This week the Arizona Legislature lurched back into action, coming together for the first time since March to pass a slate of bills before calling it quits. Normally more action (and bills) at the legislature means bad news for taxpayers, but this time there was a very good reason to have lawmakers come back: Covid-19 liability. 

After Governor Ducey correctly decided to end the shutdown earlier this month, businesses have been eager to reopen, yet are uneasy on how to do it right.  Businesses are very concerned that even with their best efforts to implement policies and procedures that keep employees and customers safe from Covid-19, they are vulnerable to sue-happy trial attorneys and opportunists looking to make a buck on class action lawsuits. 

If the state is to recover economically as quickly as possible, the legislature must pass legislation that limits the liability exposure for businesses.  Current tort law in Arizona entitles an injured party to damages if they can find the other party was simply negligent in their duties by a preponderance of the evidence, a fairly low evidentiary standard. 

Proposed legislation currently being crafted by Senator Eddie Farnsworth and Representative John Kavanagh would likely raise this bar to require a business or non-profit was grossly negligent by clear and convincing evidence.  This change would only be applied to suits directly related to the Governor’s Executive Order addressing COVID-19.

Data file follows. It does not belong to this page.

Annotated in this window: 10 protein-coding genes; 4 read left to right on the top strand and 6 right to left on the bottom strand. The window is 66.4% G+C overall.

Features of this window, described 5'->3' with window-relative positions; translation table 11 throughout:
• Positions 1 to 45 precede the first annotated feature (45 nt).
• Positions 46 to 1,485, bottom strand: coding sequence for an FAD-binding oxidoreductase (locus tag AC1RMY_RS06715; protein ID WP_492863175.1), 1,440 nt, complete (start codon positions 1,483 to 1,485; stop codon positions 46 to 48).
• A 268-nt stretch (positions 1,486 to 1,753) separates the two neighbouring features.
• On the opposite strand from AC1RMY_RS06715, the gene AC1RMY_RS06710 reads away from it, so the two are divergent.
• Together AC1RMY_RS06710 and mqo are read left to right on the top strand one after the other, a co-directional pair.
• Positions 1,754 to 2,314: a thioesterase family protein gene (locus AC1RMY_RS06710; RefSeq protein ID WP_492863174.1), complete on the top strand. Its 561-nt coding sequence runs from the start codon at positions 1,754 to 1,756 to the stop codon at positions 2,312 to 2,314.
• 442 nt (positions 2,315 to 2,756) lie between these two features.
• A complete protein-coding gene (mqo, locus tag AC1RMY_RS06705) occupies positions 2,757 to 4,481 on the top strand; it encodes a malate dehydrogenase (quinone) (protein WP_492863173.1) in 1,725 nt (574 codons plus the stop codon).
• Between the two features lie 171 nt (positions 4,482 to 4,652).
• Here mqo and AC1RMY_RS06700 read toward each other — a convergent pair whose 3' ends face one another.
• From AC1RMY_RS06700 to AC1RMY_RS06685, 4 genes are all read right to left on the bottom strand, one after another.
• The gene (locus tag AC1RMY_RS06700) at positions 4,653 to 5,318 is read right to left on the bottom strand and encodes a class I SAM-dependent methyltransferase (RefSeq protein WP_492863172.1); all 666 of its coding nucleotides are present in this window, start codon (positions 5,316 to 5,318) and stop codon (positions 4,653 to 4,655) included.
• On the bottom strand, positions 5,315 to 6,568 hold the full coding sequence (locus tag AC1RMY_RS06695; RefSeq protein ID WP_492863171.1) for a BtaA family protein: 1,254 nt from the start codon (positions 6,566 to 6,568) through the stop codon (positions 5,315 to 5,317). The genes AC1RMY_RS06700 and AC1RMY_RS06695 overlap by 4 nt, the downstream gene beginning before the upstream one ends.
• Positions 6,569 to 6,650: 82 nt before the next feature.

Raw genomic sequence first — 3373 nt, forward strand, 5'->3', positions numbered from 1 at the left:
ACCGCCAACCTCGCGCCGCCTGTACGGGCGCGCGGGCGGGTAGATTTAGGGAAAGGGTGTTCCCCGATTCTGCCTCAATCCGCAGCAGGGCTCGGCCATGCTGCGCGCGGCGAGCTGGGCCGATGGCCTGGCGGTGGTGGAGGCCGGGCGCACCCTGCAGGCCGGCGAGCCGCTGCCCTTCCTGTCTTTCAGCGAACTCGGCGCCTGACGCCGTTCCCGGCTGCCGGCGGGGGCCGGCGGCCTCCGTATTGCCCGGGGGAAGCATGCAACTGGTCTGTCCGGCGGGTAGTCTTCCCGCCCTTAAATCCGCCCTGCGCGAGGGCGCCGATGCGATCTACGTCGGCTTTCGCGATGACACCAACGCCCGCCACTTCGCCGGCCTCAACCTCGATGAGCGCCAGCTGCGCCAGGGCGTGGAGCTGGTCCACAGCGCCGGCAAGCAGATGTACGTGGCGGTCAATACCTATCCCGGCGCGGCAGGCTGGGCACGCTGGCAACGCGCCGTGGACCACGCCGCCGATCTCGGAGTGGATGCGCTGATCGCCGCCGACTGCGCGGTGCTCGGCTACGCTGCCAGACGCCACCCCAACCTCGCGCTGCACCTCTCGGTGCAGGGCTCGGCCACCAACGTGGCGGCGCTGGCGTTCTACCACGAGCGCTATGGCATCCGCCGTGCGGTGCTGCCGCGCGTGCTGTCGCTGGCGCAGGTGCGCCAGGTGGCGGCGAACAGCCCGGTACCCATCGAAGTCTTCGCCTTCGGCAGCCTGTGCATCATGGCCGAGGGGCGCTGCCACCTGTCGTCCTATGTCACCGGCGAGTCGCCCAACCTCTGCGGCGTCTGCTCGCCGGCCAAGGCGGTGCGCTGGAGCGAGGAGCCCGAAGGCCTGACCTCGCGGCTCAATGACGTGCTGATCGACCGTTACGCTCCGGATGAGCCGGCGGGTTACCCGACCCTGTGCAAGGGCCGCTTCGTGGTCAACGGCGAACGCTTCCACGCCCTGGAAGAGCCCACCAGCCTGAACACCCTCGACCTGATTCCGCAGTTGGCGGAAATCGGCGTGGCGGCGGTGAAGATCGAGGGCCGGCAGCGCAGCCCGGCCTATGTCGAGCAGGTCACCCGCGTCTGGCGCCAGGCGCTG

Additionally, many Arizona businesses took exception to Ducey’s forceful approach to enforcement, threatening fines and revocation of licenses for violations of his Executive Orders.  Any bill that moves forward should either remove or significantly limit the draconian (and often unconstitutional) danger of excessive fines or punishment. 

Businesses will undoubtedly do what they can to follow recommended safety guidelines for employees and customers.  But if they must contend with the looming anxiety of being sued for a fortune without adequate protections under the law or of having their right to operate their business legally at all, our economy will suffer.

Starting and running a business is inherently risky.  Individuals stake their livelihoods on a concept they hope and believe will be successful in the open market.  The risk and uncertainty created around COVID-19 has the ability to cripple our job creators.  After the forced closures of thousands of businesses in Arizona, many of them will not reopen.  For the ones that do step into this brave new world, they must have assurances that a slew of lawsuits or a government crack-down won’t force them to close their doors again, this time for good.